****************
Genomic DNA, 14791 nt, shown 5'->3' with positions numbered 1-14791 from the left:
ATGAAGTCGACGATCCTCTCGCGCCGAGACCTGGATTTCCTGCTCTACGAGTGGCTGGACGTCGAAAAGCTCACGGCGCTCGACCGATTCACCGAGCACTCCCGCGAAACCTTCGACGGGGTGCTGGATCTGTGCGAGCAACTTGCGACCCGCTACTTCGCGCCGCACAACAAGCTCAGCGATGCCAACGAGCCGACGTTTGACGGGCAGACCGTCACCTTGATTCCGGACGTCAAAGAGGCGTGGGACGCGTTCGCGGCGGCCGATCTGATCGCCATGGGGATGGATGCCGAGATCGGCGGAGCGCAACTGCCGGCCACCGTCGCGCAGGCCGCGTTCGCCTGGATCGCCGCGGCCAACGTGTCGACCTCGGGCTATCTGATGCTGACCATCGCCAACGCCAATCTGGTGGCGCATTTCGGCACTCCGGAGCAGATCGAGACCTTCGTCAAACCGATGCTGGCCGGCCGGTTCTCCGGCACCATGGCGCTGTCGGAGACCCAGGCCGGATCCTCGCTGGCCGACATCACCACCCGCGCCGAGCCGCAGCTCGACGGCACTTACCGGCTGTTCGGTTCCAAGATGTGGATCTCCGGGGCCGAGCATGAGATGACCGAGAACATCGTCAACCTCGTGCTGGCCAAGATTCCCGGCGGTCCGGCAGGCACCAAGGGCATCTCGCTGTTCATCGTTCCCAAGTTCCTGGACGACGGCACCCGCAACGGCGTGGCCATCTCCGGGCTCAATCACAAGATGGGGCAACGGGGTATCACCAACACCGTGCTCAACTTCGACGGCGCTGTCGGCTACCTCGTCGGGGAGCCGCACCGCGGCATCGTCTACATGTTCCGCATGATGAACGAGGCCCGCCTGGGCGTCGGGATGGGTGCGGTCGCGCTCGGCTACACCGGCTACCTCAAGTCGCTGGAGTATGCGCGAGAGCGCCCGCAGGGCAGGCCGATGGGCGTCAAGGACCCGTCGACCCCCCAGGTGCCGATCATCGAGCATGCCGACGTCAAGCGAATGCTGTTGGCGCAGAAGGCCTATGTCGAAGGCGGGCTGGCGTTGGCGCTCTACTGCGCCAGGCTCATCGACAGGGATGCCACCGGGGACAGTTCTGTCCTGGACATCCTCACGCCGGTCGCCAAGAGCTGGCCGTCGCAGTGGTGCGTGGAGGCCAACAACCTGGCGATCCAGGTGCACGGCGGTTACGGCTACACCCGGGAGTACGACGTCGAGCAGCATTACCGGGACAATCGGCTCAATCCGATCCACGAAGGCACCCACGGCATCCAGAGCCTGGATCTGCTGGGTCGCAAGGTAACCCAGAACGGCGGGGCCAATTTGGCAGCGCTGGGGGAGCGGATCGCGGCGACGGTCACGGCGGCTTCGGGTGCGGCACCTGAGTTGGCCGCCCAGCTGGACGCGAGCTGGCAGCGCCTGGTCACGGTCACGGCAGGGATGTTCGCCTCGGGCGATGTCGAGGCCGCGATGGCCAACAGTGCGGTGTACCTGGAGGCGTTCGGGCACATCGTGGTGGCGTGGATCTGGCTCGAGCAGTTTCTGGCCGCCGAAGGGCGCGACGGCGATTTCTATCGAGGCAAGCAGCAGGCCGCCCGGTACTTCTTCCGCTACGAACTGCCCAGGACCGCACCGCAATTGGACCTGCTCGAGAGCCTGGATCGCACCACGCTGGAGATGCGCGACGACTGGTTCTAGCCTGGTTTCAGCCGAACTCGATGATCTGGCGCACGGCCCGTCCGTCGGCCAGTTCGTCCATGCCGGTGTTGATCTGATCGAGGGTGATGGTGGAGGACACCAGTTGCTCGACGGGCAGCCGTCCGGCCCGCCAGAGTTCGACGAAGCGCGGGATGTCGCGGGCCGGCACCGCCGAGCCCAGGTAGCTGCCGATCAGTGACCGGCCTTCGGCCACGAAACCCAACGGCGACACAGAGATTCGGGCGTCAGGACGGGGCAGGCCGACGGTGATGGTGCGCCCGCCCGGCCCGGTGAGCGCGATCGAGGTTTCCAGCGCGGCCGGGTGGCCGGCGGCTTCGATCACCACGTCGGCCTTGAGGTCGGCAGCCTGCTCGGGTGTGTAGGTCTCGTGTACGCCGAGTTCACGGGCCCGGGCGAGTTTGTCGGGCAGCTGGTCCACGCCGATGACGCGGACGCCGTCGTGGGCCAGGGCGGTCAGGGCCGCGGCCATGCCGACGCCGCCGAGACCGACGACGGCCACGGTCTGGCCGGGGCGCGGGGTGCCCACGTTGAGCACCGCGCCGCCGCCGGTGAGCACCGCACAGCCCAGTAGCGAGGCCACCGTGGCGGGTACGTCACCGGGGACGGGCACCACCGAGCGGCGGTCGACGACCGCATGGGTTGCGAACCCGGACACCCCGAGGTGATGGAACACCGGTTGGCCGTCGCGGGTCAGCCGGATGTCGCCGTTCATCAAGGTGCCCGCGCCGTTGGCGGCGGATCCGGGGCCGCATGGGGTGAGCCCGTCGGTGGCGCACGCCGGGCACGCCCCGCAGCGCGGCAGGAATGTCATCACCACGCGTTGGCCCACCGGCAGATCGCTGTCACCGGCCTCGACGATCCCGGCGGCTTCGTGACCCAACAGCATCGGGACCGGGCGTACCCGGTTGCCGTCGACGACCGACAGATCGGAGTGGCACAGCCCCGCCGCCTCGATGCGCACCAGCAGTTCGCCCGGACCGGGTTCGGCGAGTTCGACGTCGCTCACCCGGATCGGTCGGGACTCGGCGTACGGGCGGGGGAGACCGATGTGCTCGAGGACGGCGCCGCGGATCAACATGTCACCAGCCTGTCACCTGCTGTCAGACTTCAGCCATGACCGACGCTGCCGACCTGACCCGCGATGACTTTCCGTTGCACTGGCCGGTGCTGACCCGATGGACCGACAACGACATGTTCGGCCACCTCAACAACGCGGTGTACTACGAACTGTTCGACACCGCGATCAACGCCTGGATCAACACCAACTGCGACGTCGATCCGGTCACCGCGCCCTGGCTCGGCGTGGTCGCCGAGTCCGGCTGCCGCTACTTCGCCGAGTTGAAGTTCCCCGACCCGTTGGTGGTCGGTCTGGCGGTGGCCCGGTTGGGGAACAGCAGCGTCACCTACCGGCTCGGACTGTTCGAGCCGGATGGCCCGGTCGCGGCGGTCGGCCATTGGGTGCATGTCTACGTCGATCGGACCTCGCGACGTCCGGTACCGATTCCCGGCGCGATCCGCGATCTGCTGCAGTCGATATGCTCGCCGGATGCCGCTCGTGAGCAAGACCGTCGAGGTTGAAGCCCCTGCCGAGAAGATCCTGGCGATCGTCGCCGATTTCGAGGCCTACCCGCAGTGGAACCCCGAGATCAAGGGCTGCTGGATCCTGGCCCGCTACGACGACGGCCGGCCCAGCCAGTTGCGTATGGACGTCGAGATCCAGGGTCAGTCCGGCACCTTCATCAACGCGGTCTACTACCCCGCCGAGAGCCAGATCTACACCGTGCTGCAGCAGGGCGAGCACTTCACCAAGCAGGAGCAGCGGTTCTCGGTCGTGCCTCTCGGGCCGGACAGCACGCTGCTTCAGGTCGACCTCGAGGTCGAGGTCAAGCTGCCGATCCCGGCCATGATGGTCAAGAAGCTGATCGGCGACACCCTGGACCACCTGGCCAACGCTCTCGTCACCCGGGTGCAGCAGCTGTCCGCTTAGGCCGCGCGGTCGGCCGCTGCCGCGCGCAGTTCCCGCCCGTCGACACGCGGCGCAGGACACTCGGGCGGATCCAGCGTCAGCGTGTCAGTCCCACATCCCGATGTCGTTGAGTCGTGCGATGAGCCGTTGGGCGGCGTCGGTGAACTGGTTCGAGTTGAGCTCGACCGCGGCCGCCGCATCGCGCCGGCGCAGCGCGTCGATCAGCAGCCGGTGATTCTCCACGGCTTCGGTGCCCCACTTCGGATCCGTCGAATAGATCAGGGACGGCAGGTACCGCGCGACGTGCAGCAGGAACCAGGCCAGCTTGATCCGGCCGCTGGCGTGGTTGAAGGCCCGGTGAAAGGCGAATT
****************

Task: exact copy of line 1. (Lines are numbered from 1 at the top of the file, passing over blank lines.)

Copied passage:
Genomic DNA, 14791 nt, shown 5'->3' with positions numbered 1-14791 from the left: